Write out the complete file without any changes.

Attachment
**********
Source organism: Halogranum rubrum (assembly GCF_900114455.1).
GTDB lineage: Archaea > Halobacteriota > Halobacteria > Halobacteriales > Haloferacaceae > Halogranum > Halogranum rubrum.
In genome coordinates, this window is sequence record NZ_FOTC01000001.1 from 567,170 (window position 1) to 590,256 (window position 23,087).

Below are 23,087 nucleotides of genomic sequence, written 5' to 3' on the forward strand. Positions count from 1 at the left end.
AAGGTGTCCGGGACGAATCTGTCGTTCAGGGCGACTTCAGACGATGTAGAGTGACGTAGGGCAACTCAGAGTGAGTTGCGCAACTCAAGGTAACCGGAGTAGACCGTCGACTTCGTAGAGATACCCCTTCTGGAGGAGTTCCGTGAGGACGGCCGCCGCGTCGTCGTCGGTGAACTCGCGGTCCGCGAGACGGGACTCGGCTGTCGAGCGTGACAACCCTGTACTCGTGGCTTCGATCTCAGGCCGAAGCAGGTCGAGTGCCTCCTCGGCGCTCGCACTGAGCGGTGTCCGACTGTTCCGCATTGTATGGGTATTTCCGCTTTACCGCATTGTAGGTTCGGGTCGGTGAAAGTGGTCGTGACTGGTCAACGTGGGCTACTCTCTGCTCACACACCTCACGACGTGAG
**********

Source organism: Halogranum rubrum (assembly GCF_900114455.1).
GTDB lineage: Archaea > Halobacteriota > Halobacteria > Halobacteriales > Haloferacaceae > Halogranum > Halogranum rubrum.
In genome coordinates, this window is sequence record NZ_FOTC01000001.1 from 567,170 (window position 1) to 590,256 (window position 23,087).

Below are 23,087 nucleotides of genomic sequence, written 5' to 3' on the forward strand. Positions count from 1 at the left end.
AAGGTGTCCGGGACGAATCTGTCGTTCAGGGCGACTTCAGACGATGTAGAGTGACGTAGGGCAACTCAGAGTGAGTTGCGCAACTCAAGGTAACCGGAGTAGACCGTCGACTTCGTAGAGATACCCCTTCTGGAGGAGTTCCGTGAGGACGGCCGCCGCGTCGTCGTCGGTGAACTCGCGGTCCGCGAGACGGGACTCGGCTGTCGAGCGTGACAACCCTGTACTCGTGGCTTCGATCTCAGGCCGAAGCAGGTCGAGTGCCTCCTCGGCGCTCGCACTGAGCGGTGTCCGACTGTTCCGCATTGTATGGGTATTTCCGCTTTACCGCATTGTAGGTTCGGGTCGGTGAAAGTGGTCGTGACTGGTCAACGTGGGCTACTCTCTGCTCACACACCTCACGACGTGAG